Keeping Good Books And Records

Keeping good books and records is an essential skill if you are running your own business. It makes it easier for you to keep track of your income and expenditure, and thus how well your business is doing. It also simplifies matters in the event of an HMRC investigation, as well as making life easier for your accountant in preparing your yearly figures. As a rule, the better your books and records, the less time it costs your accountant, which would hopefully mean a lower bill for you. Everyone wins!

The days of clients turning up to their accountant’s office with bin-bags full of receipts are (mostly) behind us. But what kind of books and records should you keep? The answer depends on exactly what kind of business you run.

Self-employed or Partnership

If self-employed or involved in a partnership, you’ll need to keep, at a minimum, the following books and records:

  • details of your sales and income
  • details of all business expenses
  • if VAT-registered, records of the VAT you have charged to customers, or paid to suppliers
  • if you employ others, details of PAYE and wages payments, or CIS records if you use sub-contractors.

Self-employed people often do not have a dedicated bank account, using their personal account for both their business and private affairs. In cases like this it is essential to be able to differentiate between business income and expenses, and personal transactions. That way you won’t find yourself paying more tax than you need to, or ending up with a misleading impression of your business’s profitability.

It’s also useful to keep a record of income that you have invoiced for but not received yet (debtors), as well as money that you owe others (creditors).

Link for reference: Self-employed/partnership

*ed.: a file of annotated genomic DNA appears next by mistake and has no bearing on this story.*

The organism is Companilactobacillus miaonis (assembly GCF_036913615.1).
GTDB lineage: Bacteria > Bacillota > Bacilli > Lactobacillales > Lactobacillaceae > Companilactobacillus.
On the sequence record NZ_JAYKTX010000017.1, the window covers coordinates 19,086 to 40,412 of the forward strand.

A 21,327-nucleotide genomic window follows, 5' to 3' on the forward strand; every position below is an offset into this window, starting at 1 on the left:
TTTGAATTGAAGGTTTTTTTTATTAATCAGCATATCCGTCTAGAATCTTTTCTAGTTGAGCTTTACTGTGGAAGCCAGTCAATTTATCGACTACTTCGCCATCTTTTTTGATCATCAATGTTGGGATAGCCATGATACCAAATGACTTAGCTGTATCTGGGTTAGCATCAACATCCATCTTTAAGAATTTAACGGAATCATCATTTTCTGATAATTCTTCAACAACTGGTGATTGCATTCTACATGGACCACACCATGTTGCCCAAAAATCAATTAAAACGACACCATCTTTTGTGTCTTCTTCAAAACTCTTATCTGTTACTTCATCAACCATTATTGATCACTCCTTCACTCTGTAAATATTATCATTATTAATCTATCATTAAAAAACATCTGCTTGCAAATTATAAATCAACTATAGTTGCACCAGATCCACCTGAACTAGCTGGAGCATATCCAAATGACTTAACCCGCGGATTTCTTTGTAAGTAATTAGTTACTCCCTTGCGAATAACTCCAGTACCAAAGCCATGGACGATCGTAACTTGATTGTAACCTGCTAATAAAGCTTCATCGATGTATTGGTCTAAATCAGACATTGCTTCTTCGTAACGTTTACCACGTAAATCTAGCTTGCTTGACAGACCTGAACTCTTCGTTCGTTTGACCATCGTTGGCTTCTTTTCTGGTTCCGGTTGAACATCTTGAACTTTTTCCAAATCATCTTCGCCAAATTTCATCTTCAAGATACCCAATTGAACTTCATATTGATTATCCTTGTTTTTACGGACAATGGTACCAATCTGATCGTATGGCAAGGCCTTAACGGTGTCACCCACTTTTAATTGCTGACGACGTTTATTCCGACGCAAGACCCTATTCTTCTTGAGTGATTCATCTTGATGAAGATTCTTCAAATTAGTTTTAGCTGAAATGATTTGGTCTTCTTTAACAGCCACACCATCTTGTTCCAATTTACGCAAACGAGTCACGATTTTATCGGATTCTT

Limited company

As a starting point you will need to keep all of the above books and records. When trading as a limited company you should have a dedicated bank account for that company. Only business transactions should go through that account. Private transactions have to be adjusted for by your accountant. You could find yourself having to pay additional tax if you put too many personal transactions through your limited company bank account.

You will also need to keep details of:

  • any assets (such as vehicles, plant and machinery)
  • the value of any stock held by the company

Running a limited company also has its own statutory requirements. You will need to have records of:

  • all directors, shareholders and your company secretary (if applicable)
  • records of any purchase or sale of shares in your company
  • any “people with significant control” (PSC). This is anyone with more than 25% shares or voting rights in your company, and/or can appoint and remove a majority of directors, and/or could “influence” your company.

A record of any changes in directors, shareholders etc needs to be filed annually with Companies House. This is called a Confirmation Statement. Your accountants will be happy to prepare and file that on your behalf if you wish.

Keeping good-quality books and records can seem a daunting prospect, particularly if you have a business with a lot of transactions. There are various software packages on the market that can assist you with this. Your accountants would be able to discuss this with you and help you work out what package is appropriate for your needs.

Link for reference: Limited company

If you wish to speak to a member of our team, please contact us.

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